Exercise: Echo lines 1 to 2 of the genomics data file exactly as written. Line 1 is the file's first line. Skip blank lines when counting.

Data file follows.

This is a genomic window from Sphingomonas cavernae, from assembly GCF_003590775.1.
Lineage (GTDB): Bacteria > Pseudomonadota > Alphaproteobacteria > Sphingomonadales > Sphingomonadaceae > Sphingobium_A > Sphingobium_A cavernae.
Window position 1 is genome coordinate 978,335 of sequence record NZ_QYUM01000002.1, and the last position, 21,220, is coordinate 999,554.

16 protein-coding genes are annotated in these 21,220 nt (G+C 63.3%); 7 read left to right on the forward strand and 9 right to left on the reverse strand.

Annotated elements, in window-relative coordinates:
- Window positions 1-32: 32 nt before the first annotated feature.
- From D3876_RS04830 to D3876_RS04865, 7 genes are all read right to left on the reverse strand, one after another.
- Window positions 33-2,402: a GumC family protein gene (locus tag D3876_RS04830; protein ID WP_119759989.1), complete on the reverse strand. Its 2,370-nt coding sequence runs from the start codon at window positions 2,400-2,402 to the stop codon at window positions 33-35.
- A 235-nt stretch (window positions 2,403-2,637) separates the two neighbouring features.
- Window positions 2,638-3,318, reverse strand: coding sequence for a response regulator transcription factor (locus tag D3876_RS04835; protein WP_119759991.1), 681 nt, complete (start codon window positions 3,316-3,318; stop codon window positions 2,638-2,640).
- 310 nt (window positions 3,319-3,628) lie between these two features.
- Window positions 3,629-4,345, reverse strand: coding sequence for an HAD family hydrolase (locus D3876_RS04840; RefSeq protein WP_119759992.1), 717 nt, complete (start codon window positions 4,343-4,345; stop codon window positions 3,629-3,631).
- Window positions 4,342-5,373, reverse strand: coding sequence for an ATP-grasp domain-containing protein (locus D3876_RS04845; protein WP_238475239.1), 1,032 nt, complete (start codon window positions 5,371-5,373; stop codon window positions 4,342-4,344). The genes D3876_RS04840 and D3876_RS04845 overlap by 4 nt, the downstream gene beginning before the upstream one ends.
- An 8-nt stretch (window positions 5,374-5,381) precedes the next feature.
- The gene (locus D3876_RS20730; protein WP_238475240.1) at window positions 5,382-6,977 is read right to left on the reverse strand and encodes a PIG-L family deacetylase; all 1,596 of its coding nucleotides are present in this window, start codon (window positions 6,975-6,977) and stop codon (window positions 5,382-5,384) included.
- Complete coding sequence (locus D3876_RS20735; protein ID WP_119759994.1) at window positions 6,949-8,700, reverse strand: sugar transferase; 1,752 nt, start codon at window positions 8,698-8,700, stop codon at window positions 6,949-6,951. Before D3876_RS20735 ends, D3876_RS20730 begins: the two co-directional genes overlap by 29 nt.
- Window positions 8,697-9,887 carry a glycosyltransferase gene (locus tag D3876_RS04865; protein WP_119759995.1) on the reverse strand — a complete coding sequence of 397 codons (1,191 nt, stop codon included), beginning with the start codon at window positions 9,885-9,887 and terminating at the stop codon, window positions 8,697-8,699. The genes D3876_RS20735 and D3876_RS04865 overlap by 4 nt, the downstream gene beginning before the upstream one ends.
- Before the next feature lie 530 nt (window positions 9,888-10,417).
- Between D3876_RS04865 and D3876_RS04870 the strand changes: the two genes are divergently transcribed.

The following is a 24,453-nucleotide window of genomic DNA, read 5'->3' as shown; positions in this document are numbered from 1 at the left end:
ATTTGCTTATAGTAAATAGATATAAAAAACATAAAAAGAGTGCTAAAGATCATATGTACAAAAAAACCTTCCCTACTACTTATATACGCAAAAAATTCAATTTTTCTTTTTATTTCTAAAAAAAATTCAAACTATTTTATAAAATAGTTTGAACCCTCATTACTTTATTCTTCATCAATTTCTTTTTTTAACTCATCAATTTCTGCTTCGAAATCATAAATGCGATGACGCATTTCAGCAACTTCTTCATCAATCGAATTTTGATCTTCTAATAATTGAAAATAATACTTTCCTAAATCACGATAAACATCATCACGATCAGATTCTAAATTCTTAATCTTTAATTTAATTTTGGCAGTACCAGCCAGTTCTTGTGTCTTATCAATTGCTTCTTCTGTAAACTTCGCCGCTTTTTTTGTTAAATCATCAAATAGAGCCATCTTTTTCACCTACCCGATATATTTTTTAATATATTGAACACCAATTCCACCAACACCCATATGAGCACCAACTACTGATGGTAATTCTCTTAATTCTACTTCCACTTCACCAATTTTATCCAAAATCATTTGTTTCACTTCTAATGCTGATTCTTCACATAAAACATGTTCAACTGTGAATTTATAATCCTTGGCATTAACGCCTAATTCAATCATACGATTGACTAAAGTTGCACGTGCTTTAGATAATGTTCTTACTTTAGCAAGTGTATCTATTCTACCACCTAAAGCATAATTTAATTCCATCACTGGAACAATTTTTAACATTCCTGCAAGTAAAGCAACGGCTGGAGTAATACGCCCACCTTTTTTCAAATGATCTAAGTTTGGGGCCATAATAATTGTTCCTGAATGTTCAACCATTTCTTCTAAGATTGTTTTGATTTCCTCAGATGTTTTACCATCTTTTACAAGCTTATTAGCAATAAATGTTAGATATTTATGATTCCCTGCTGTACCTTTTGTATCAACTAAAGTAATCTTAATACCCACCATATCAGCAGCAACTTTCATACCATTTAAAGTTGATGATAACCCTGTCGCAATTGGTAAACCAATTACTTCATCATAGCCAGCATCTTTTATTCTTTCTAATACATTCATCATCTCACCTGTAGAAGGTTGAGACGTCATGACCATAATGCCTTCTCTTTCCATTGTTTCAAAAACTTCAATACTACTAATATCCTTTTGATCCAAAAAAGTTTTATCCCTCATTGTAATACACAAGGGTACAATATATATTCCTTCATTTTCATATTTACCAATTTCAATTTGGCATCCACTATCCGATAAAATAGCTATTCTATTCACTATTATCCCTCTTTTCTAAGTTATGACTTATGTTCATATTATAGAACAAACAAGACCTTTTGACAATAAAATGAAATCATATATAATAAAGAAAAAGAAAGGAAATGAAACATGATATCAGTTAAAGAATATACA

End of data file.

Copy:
This is a genomic window from Sphingomonas cavernae, from assembly GCF_003590775.1.
Lineage (GTDB): Bacteria > Pseudomonadota > Alphaproteobacteria > Sphingomonadales > Sphingomonadaceae > Sphingobium_A > Sphingobium_A cavernae.